You can’t blame Chairman Reince Priebus and his Republican National Committee for going through with their threatened boycott of NBC and CNN when the 2016 presidential debate season rolls around.
After all, the party’s decision, announced Friday, to cut the two networks out of their primary process over NBC’s forthcoming miniseries and CNN’s upcoming documentary — which both feature presumed Democratic Party frontrunner Hillary Clinton — amounts to a three-for-one GOP publicity bonanza.
They can rail against Clinton, rail against the “liberal media” and look like they’re responding proactively to losing twice to President Barack Obama and losing the popular vote in five out of the last six presidential elections.
But here’s the catch: it wasn’t debates — or those networks — that caused their problem.
Because contrary to what Priebus told ABC’s George Stephanopoulos on Sunday — that he’s just doing his job to “protect this party and our nominees” from what RedState’s Moe Lane described as the networks’ “gunning” for GOP candidates — in the end, the admittedly long, drawn out primary season actually worked the way it was supposed to: out of a veritable clown car of also-rans, Republicans’ best option by far — Mitt Romney — still emerged as their nominee.
Republicans had no better candidate than Romney to take on Obama in 2012, other than, maybe, New Jersey Gov. Chris Christie — but Christie wasn’t in the running.
And even as Romney was getting hit repeatedly from the left by former Gov. John Huntsman and from the right by Rep. Ron Paul, he wound up elevating himself above the crowded debate field pretty easily. And if there’s any doubt he was their best debater last time around, just recall Romney’s convincing win over Obama in their first head-to-head debate last October.
He didn’t win the election, but for one night, Romney went toe-to-toe with the president. The rest of the 2012 field simply wasn’t up to the task.
It wasn’t CNN’s fault that Gov. Tim Pawlenty chickened out after he was challenged by debate moderators to stand behind the “Obamney-care” attack line that he rolled out against Romney.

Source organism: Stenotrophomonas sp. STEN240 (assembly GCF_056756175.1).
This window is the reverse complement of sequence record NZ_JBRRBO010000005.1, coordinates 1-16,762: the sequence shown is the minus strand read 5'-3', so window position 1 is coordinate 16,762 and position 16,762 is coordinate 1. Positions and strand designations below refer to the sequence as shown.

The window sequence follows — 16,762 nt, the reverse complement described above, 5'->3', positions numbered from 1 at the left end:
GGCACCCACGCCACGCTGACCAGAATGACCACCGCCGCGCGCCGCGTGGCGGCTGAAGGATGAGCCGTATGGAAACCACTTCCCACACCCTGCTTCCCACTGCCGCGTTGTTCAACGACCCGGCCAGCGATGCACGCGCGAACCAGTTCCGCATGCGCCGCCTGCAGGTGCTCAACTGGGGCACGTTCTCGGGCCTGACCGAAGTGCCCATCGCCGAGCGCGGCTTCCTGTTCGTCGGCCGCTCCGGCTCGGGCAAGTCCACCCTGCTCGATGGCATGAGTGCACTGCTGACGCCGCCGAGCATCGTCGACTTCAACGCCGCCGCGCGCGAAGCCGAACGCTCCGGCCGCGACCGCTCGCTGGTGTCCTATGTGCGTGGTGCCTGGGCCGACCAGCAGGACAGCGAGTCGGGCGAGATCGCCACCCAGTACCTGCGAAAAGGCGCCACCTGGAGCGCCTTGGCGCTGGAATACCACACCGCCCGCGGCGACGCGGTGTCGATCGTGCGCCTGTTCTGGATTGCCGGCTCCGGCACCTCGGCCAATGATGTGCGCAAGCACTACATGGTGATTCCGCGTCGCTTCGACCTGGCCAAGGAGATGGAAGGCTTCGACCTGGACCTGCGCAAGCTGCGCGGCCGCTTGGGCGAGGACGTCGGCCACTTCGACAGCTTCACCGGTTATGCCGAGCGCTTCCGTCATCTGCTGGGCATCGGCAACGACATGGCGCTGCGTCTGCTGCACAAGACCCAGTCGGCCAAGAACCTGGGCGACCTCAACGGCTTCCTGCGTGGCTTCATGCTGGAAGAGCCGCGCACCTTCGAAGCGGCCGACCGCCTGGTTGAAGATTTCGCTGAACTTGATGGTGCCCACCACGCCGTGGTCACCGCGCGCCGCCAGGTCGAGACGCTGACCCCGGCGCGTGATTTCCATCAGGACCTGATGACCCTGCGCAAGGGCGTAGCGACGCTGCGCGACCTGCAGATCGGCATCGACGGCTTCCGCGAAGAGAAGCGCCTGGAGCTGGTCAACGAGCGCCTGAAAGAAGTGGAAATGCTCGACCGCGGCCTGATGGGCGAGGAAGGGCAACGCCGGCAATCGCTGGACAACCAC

NBC didn’t cause Gov. Rick Perry’s “oops” moment — when he couldn’t remember the names of three government agencies he said he planned to cut.
You can’t blame the debates for Herman Cain’s campaign — only memorable for the audacious, but ultimately hollow “999” tax plan.
And it wasn’t the liberal media who confronted Newt Gingrich after the former House Speaker dubbed President Obama the “food stamp president.” It was Juan Williams — of conservative Fox News.
No, the GOP debates actually worked. They separated the not-so-well-versed, not-very-well-prepared and not-quite-ready-for-prime-time candidates from Romney, who was — whether Republicans liked it or not — Obama’s worthiest challenger. So while they’re perfectly within their rights to howl about CNN, NBC and the media’s ongoing fascination with all things Clinton, their game of keep-away with the rights to televise future debates probably isn’t going to help them beat her.
Clinton’s a former First Lady, U.S. Senator and Secretary of State. And that’s a three-for-one that no Republican contender comes even close to matching. She shouldn’t — and won’t — get a free ride to the White House. But it’s no mystery why she makes for good television, and why no one’s making a miniseries (not yet, anyway) about Sen. Rand Paul or Sen. Ted Cruz.
It’s not as complicated as they’re making it.
If Republicans want to get back in the White House, they need to make inroads with black and brown voters in blue and purple states. And you don’t do that by taking your toys and going home.
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